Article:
The 2015 conference was a great success, providing the opportunity for roughly 150 participants representing over a dozen countries to meet, reconnect and think deeply and constructively to finding common solutions to the challenges of the sector. A number of the conference goers first attended a workshop of the ICOM NATHIST Wildlife Trafficking Working Group. A report of that meeting will shortly be posted at this link.
The main conference was held at the beautiful White Palace, Nanmen Park, one of the sites of the National Taiwan Museum. It began with an opening ceremony; in which we were warmly welcomed by Deputy Minister Chen (Mr. Joseph Chen) from the Ministry of Culture, Director Chang (Dr. Chang Yui-Tan) of the Chinese Association of Museums (CAM), Director Chen (Dr. Hsueh-hua Chen) of the National University Museums and Director Chen of National Taiwan Museum, also a distinguished board member of ICOM NATHIST, and our host for the conference.
The first keynote speech was by Dr. Gerald Dick, Director General of the World Association of Zoos and Aquariums (WAZA). His engaging talk, “Zoos, Aquariums and Natural History Museums: Different Tribes or a Growing Interface?” explored the relations between these collecting institutions and ours. This is an important topic in light of the memorandum of understanding between ICOM NATHIST and WAZA. After that was the first of our thematic sections “Building Partnerships”, a perfect segue from our keynote presentation. Talks in this section covered a variety of topics focusing on innovations in partnerships around exhibitions and collections, from a local to an international scale.
The morning concluded with the second thematic session, “Building Audiences” with a thoughtful treatment of building relationships with visitors, as well as with museum stakeholders who have stories to tell. This theme was continued after lunch with talks about giving visitors opportunities to offer their opinions, as well as what we in the museum field do with the data once collected.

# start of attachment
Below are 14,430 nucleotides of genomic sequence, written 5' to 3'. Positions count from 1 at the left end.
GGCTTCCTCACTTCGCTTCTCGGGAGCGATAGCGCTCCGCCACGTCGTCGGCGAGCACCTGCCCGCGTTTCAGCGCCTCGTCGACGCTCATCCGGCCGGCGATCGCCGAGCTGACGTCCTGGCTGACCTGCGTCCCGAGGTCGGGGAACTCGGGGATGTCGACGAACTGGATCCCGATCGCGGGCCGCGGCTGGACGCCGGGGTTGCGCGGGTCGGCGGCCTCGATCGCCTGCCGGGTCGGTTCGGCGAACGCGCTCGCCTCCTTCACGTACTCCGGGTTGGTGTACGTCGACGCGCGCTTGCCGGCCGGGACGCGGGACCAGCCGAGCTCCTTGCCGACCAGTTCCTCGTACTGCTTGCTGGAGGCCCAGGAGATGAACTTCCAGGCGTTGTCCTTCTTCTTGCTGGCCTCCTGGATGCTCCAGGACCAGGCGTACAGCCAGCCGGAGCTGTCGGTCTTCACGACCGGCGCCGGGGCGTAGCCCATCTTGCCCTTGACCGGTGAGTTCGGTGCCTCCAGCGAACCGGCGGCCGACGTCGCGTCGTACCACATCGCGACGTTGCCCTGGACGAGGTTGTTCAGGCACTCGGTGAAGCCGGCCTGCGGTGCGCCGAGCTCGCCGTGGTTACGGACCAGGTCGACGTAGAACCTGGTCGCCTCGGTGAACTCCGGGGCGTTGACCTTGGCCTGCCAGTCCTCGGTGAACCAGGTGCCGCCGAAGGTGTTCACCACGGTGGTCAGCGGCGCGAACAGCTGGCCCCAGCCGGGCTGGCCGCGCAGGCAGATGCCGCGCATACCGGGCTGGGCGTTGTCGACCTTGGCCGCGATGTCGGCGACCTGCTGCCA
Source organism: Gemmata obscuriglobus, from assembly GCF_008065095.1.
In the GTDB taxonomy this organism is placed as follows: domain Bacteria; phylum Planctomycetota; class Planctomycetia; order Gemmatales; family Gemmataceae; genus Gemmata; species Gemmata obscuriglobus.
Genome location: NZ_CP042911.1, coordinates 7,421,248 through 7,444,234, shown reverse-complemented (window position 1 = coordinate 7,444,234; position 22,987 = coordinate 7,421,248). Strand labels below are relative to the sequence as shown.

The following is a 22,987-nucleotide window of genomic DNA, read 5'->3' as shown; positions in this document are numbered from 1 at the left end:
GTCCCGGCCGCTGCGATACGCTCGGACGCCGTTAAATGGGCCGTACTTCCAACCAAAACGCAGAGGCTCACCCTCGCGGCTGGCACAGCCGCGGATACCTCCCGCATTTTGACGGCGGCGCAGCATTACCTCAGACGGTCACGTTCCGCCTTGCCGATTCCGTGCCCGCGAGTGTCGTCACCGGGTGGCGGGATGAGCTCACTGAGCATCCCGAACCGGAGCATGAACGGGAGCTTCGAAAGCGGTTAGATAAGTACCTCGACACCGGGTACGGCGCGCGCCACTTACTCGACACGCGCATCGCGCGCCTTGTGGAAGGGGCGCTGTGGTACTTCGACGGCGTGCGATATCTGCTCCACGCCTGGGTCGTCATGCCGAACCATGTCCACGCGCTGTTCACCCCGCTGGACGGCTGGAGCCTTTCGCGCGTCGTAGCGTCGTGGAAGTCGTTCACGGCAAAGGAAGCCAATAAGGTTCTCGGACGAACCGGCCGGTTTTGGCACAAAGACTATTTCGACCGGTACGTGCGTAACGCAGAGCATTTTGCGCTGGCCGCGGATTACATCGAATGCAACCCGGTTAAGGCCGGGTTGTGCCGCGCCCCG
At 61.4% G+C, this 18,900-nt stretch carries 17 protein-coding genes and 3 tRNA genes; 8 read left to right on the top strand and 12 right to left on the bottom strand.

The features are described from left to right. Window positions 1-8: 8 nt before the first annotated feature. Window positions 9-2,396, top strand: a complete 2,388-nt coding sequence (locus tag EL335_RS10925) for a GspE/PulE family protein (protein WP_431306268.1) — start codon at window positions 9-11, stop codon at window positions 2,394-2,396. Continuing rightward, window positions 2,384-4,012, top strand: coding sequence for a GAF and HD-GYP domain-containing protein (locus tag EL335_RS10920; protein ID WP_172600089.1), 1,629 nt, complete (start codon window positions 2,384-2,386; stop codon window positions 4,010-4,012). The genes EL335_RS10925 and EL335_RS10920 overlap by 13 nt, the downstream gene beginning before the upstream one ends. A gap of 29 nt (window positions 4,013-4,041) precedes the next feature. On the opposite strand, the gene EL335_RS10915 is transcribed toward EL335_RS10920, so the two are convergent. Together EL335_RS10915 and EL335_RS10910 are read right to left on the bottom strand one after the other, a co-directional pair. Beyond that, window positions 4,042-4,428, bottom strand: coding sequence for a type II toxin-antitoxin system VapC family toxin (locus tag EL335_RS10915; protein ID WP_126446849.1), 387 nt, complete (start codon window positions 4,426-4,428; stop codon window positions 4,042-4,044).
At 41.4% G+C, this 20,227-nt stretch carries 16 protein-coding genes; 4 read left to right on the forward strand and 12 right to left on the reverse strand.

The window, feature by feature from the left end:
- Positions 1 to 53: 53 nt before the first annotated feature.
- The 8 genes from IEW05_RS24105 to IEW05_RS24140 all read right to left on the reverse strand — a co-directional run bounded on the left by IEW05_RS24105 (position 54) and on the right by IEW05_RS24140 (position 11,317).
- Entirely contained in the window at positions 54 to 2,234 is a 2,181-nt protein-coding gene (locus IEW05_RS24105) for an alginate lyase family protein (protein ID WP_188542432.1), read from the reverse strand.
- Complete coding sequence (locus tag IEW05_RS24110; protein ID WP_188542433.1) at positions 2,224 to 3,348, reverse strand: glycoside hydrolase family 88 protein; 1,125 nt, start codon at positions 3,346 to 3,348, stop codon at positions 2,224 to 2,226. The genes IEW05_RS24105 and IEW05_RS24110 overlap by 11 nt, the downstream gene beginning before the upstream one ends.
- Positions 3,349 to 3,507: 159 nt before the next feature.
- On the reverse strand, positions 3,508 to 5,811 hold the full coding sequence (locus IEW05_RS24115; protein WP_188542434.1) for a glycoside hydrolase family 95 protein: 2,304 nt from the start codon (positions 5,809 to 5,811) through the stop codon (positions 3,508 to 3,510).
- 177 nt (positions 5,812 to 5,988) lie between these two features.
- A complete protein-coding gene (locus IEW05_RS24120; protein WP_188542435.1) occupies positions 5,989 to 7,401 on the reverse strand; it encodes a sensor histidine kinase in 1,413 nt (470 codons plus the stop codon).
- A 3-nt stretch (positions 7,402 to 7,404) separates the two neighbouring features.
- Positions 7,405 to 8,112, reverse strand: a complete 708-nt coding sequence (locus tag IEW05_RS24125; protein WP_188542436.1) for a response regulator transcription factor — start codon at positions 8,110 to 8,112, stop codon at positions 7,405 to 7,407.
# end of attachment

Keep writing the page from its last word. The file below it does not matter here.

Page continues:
The afternoon concluded with the first workshop, in which the ICOM NATHIST President, Dr. Eric Dorfman, led the drafting of the Taipei Declaration on Natural History Museums and Biodiversity Conservation, which was ratified at the conference and is available online at this link.
The evening concluded with a poster session, which is something of a departure for ICOM NATHIST meetings. It was very popular and it seems highly likely it will appear again. It was the perfect opportunity for people to showcase initiatives, such as computer interactives that do not translate easily to a formal presentation.
The next morning began with our second keynote speech, “Learning Ethos, Pathos, and Logos in Natural History Museums”, delightfully and thought-provokingly delivered by Dr. Wen-Hou Chou. it concerned combining various modes of thinking and feeling into a cohesive perspective for natural history museums. Dr. Chou surprised the audience when he proved a point by popping a balloon mid-stride, an act that will no-doubt be recounted for years to come.
“Building Collections”. The talks in this section explored some creative solutions to growing collections in light of greater regulations around taking animals from the wild, as well as innovations in disseminating the knowledge gained from these collections. This was a counterpoint to the next set of talks “Building Capacity” which looked at strategies for future-proofing our actives, through partnerships, navigating the political sphere and looking into the deep future.
After the talks concluded, the Board of ICOM NATHIST led the Annual General Meeting, providing reports from the President, Treasurer and Secretary, as well as ratifying the Taipei Declaration. Other activities that took place at this meeting will be covered in separate posts.
In the final section of the formal conference, Dr. Dorfman and Ms. Chao-Ling Kuo led a group workshop in which the participants defined their challenges along the lines of the conference presentation themes: partnerships, audiences, collections and capacity. The thrust of this was to look at the obstacles standing between natural history museums and the prospect of achieving the goals outlined by the talks of the conference. A more thorough review of the workshop activity will be published separately and disseminated to the members ICOM NATHIST as well as the conference attendees.
Of course, the conference would not have been complete without an opportunity for our hosts to show us their famous hospitality. Both during the main conference, and for the two days following we were treated to consistently delicious food, as well as trips to some of the most impressive sights Taipei has to offer. This included a traditional puppet show, a visit to Taipei Zoo and an elaborate (and delicious) closing dinner at the Museum of Medical Humanities National Taiwan University. We’ll cover the wonderful trip to Dasyueshan in a separate report.
We are extremely grateful to the many people that made this conference truly memorable. Our consummate host, Mr. Jimmy Chen, Director of National Taiwan Museum had a team that provided unstinting support. Principal among these was Ms. Emily Yuan, without whose continued support, this fantastic result would not have been possible. We’re very grateful for their professionalism and attention to detail that made this one of the best conferences in the history of ICOM NATHIST.